For reasons that still remain kind of mysterious to me, I find myself reading more and more Warhammer 40k novels. Path of the Eldar is the first series of books that has alien characters as the main characters that I have read, which offered a nice alternative look at things in this giant, ridiculous universe of magic, lasers, demons and orcs. The Eldar, the main race of this book, are a diminished race of space elves (kinda) who mostly live on giant, space bound Craftworlds that hold hundreds of millions of their race. They are not friends with humanity and they offer a very different point of view and look at the dark, grim future of 40k. Also, thousands of years ago they grew to be so depraved and gross that their orgies of drugs, sex and violence gave birth to a sadistic pleasure goddess who hunts them for their souls and killed their entire pantheon of gods.
Path of the Eldar is actually a collection of three novels that tell a connected story about three individual Eldar. The omnibus volume I got has all three books in it and the story only functions as a single work, so I will be referring to it as one book from here on out (and frankly, you should read the omnibus version of an 40k book series you can). In book order, the protagonists are Korlandril, Thirianna and Aradryan. three friends who take wildly different courses in life that will have big ramification both for themselves and their homeland. Each book explores a different aspect of the Eldar culture and society. Korlandril loses himself in their pseudo samurai/Bushido warrior culture, Thirianna learns to shift through possible futures as a physically powered Seer while Aradryan wonders the space ways as an anarchistic Ranger and eventually a Corsair who preys on other species. They pop in and out of each other’s novels and share several key scenes that anchor the book’s desperate stories into an overarching narrative that decides the fate of their Craftworld, which is a giant, miles upon miles large space station where most of the Eldar live in the current times of 40k. If you read the first book and like it at all, you should read all three; Thorpe is a capable author who seems to have a great grasp of the universe and Eldar in particular and the story only really comes together if you read all three. Having read several human-centric novels in 40k, seeing things from this different point of view is really nice. I don’t think new readers should start here, that honor goes to the Eisenhorn Trilogy, but this book definitely serves as a great introduction of the Eldar. I think, I don’t know, there are like a HUNDRED BOOKS IN THIS SETTING. It can be overwhelming.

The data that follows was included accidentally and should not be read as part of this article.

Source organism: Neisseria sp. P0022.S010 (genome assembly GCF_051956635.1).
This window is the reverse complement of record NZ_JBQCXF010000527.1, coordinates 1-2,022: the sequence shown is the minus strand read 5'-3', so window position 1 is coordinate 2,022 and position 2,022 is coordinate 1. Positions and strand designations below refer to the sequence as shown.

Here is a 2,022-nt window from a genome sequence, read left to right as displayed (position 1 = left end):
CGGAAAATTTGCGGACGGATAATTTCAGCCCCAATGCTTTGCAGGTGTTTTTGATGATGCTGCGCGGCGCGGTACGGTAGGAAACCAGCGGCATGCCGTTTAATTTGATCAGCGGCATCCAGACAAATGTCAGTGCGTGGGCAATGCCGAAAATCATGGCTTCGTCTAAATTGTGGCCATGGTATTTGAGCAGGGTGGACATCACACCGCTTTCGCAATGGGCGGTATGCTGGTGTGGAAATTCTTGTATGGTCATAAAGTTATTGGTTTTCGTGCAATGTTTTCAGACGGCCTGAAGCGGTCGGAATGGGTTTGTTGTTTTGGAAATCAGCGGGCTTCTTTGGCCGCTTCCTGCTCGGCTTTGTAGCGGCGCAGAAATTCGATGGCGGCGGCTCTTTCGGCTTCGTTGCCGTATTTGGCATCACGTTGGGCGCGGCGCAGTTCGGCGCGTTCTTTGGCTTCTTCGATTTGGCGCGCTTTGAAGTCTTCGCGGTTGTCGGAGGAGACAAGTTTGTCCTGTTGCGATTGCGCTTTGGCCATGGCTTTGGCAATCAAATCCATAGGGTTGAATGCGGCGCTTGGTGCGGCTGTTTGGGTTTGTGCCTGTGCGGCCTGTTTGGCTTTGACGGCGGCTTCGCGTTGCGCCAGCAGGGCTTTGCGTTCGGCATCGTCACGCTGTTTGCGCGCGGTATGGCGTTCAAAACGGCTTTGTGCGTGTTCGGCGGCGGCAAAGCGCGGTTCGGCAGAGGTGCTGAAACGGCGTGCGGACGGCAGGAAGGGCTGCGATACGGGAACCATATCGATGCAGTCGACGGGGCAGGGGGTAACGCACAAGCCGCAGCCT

Anyways, the Eldar are brilliant, insightful beings who experience the world and life with such emotional intensity and heights that it doomed their race generations ago (they are like over the top Vulcans). In response to that disaster, they have developed a philosophy and way of life known as The Path, hence the name of this trilogy. An Eldar picks a path and commits to it completely until they are lost on the path forever or pick a new one. The paths are anything and everything; The Poet, The Servant, the Warrior, the Builder, The Weaver; anything an Eldar does to pass the time seems to have a Path constructed around it. Korlandril’s story in the first book is a small, desperate struggle to control his anger and bloodlust as he goes down the Path of the Warrior. Thirianna’s journey down the Path of the Seer is more wondrous and fantastical than the other two. She develops magical powers and the ability to see the future, which she uses and abuses to protect her people as best she can; I really enjoyed how the Eldar use their ability to see the future to protect themselves. Reading about teams of seers and military leaders for a battle plan around what they know and don’t know is coming was a lot of fun. Aradryan’s story is the most traditional of the three; a young man full of wanderlust forsakes his home and takes up the life of a Ranger and then a pirate. He travels the galaxy, sees wondrous things and accidentally dooms his home world and must make a fateful decision in order to save or doom his people.
I enjoyed all three books, though I think the first one is the weakest. Korlandril is a particularly unlikable character and it’s hard to really figure out what is happening to him as he becomes a warrior and learns to kill. It’s clear by the end, but the road there is a bit hard to really understand or enjoy. The later books build on his actions though that’s what makes the trilogy such an interesting read. A book series builds on itself, obviously, but they don’t always add layers and parallel lanes of action and stories like this one does. I really enjoyed the parallel storytelling both because I knew all three books were headed in the same direction and because they gave me three unique looks at the world I was reading about. Big, shared universes like this one, or Marvel Comics or Star Trek, work best when they tell different stories that all work to paint a better picture of the universe they are set in. Thor gives you a different look at Marvel than Spider-Man does but they are both filling in the blanks of the same tapestry. Well, that is what these books are doing with each other and it works rather well. Thorpe is a good writer with a really great understanding of this world and the characters he is has on hand. I found a lot of the battle scenes to be merely competent in their execution, but that is surprisingly a small aspect of these books and by far the least interesting aspect of them. If you have an understanding of 40k, or just want to try something new, I recommend Path of the Eldar wholeheartedly.